IN THE SKY WITH DIAMONDS
Mark Morris Dance Group
A review by Christopher Bernard
Mark Morris Dance Group performing Pepperland. (Credit: Mat Hayward.)
Eat your heart out, atheists: there is a god, and his name is Mark Morris.
To prove his divinity once again (though what god needs to prove his divinity? I should say: to display it to us hapless mortals), he brought his company of angels, fallen and otherwise, to Berkeley over the last weekend in September to ravish mere humanity with an hour-long dance based on one of the most inspired and exuberant and original and humane of all albums of popular music—the Beatles’ seminal (for once, the word is apt) contribution to what few virtues we have left in our world today: Sgt. Pepper’s Lonely Hearts Club Band.
It is almost embarrassing to salute so fulsomely a work of such wit, humor, graciousness, humanity, and eternal youthfulness. It stands uneasily on its pedestal, threatening at any moment to throw itself onto a 60’s dancefloor and show the rest of us how it is actually done.
But it doesn’t need to do anything so ruthlessly good natured, because Morris has beaten them to it with a riot of dancing that shines at the rest of us his own tumultuous yet perfectly controlled brilliance, his inventiveness and humanity, his quintessential humor and deeply whacked wit, which can now be permanently associated with the sassy Liverpudlians.
Pepperland is the joy-filled result—a party to which all humankind is invited—danced to arrangements of half a dozen cuts from the original album, separated by original pieces by the arranger, Ethan Iverson (pianist in the MMDG Music Ensemble, which performs the music live).
The cuts include the opening and closing “Sgt. Pepper’s Lonely Hearts Club Band,” Ringo Starr’s “With a Little Help from My Friends,” “When I’m Sixty-Four,” George Harrison’s “Within You Without You,” and a darkly ecstatic version of “A Day in the Life.” Also included is “Penny Lane,” originally intended for the album but appearing instead in the under-rated Magical Mystery Tour. One of the album’s defining songs is alluded to in visual echoes as, every so often, like a bird flying across an outdoor dance, a female dancer, held high by male dancers, flies across the stage: “Lucy in the Sky with Diamonds.”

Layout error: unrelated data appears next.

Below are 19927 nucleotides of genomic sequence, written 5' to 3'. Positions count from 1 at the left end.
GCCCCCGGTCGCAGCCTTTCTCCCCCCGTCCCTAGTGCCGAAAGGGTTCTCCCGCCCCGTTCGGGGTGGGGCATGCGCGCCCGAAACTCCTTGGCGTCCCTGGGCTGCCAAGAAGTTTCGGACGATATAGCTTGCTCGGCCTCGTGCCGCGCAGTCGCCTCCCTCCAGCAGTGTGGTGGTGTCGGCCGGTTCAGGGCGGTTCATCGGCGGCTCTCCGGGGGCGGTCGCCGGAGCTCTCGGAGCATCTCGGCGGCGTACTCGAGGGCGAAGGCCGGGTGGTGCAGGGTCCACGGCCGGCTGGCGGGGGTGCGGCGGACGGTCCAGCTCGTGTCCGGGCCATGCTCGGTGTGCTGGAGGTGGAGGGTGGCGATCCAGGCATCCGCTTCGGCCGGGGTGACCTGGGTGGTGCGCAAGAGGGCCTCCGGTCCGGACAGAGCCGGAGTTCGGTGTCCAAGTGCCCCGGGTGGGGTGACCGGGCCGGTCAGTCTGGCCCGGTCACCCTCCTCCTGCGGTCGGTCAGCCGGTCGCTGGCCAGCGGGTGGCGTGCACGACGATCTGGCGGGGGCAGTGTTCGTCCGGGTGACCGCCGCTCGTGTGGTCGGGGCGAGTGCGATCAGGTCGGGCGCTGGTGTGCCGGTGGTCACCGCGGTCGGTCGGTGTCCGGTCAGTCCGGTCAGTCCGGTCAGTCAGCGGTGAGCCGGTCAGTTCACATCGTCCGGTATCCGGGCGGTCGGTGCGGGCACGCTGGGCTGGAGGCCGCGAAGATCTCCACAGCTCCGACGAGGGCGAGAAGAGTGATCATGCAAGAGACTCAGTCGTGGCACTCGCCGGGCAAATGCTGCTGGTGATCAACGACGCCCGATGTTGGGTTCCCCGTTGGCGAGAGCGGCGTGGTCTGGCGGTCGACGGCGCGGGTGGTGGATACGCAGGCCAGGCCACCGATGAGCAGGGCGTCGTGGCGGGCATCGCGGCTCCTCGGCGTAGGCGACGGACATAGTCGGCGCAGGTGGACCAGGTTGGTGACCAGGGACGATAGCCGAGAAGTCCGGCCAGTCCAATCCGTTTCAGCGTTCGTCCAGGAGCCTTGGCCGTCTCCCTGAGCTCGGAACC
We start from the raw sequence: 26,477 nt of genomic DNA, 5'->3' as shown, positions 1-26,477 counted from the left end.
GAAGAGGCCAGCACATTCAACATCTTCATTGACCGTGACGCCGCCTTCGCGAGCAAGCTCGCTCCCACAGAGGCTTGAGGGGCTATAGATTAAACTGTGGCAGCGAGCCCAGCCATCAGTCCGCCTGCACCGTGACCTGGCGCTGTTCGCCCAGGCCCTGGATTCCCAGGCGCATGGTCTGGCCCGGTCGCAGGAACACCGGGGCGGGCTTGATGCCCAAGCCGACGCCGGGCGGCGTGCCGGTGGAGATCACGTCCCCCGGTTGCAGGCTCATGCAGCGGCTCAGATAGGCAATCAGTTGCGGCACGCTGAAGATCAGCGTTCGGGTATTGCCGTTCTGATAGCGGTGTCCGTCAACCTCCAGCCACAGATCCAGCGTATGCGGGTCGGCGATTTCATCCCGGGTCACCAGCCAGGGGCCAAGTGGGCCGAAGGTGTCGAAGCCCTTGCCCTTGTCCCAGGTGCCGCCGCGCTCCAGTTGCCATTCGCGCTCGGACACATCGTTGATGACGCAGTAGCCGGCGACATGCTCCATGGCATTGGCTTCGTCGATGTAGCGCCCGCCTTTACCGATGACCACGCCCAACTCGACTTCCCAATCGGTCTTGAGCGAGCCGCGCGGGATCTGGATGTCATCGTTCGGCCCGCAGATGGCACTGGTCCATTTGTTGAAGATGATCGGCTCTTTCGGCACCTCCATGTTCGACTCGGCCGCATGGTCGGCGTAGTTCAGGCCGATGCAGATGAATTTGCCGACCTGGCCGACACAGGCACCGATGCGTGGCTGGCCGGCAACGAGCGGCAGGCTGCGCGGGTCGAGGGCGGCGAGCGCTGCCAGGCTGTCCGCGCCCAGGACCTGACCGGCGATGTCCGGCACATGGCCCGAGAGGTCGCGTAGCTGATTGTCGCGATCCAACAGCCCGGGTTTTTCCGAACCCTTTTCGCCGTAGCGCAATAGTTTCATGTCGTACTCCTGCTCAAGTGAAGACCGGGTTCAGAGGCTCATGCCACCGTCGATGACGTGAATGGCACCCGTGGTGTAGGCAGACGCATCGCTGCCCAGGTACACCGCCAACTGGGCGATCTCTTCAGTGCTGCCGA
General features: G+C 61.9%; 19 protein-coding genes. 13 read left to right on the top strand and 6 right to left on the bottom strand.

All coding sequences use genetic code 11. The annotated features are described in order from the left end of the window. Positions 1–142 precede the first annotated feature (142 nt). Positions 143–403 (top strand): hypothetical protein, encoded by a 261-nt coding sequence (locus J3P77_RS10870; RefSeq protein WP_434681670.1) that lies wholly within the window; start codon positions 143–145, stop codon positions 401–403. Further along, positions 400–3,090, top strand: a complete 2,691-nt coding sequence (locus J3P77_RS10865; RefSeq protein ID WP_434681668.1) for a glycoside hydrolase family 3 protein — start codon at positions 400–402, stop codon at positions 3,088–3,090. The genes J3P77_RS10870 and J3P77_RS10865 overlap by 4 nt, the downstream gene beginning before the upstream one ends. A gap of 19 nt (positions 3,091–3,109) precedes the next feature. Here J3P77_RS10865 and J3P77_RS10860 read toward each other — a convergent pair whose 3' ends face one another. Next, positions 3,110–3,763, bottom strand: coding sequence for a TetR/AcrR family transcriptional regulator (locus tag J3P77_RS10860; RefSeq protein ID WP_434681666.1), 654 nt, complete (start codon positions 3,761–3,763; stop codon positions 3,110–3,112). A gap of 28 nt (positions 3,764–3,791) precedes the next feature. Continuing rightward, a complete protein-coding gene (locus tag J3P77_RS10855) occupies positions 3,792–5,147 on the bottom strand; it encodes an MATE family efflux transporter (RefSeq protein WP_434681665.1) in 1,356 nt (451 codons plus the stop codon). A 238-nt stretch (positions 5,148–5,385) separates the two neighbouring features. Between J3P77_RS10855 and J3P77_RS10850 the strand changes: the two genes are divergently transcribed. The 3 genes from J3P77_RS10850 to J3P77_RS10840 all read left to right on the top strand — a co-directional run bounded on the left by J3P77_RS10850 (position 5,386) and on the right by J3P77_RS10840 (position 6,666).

Having paid due homage to his Divinity, one has to add one’s pocketful of demurrers: even the best divinities can bear a little criticism (see Abraham and Yahweh, “Genesis,” passim).
With Morris’s choreography, at its best few things are better. His work can be not only wildly and weirdly inventive; one can find more wit and warmth and good-natured humor in a single dance of his than appears in a dozen pieces by otherwise gifted and talented choreographers. Nevertheless, any given work can be uneven. For example, the opening dances here have more filler than is strictly necessary while waiting for inspiration to kick in. When it finally does, with the drolly drunken melee of “When I’m Sixty-Four,” the effect is electric: the spectator too gets half-drunk on joy.
The joy is kept aloft in the next dance—a fugue and quadrille of weavers and mincers, hieroglyphs and fauns—called simply “Allegro”; then abates in a dutiful “Within You Without You”; returns full blast in the next two numbers; goes a little numb in “Cadenza”; then runs full tilt in the final, climactic set of three—which, after a brilliantly false conclusion, enchants with an unexpected reprise of some of the most endearing motifs danced earlier.
Morris’s group is woven together so tightly that no one dancer stood out dramatically from the rest: they were splendid, all of them, and did themselves, their company, and the work proud on the afternoon I saw them. (Though I’ve got to admit I can’t get Durrell R. Comedy’s moves out of my head.)
If I have any serious critique, it is of the arrangements: if one was hoping (as I was) to hear the original Beatles versions, one was in for a disappointment. The Mark Morris Dance Group is pledged to presenting live music at its shows, and of course such a thing wouldn’t have been possible even if all of the Beatles had been alive, as Sgt. Pepper is singularly studio-bound: the album’s music is, literally, impossible to perform live.
But the arrangements do not always do the music justice; in some cases, they point up the musical banalities (sorry, but it must be said) of some of the original songs, though they also show that even suboptimal versions of pieces such as “Penny Lane” make plain the music’s underlying strengths. Fortunately, Iverson’s original compositions are consistently stimulating, danceable, often inspired, and so help make up for the arrangements’ deficiencies—and his way with a harpsichord (which makes a witty appearance every so often, like a wink between a bag wig and an Edwardian tie) is as inspired as with a piano. (Although, speaking in aside: the Theremin, which at times slows down the proceedings in a very un-Liverpudlian puddle of treacle, could be lost without one of us, to be candid, missing a thing.)
The gods (there is more than one, naturally) blessed us as they passed. The glow of their passage hung—brightly, brilliantly, briefly—over a day in the life.
Christopher Bernard is co-editor and poetry editor of Caveat Lector. He writes on dance, drama, and art for Synchronized Chaos. His most recent book is the poetry collection Chien Lunatique.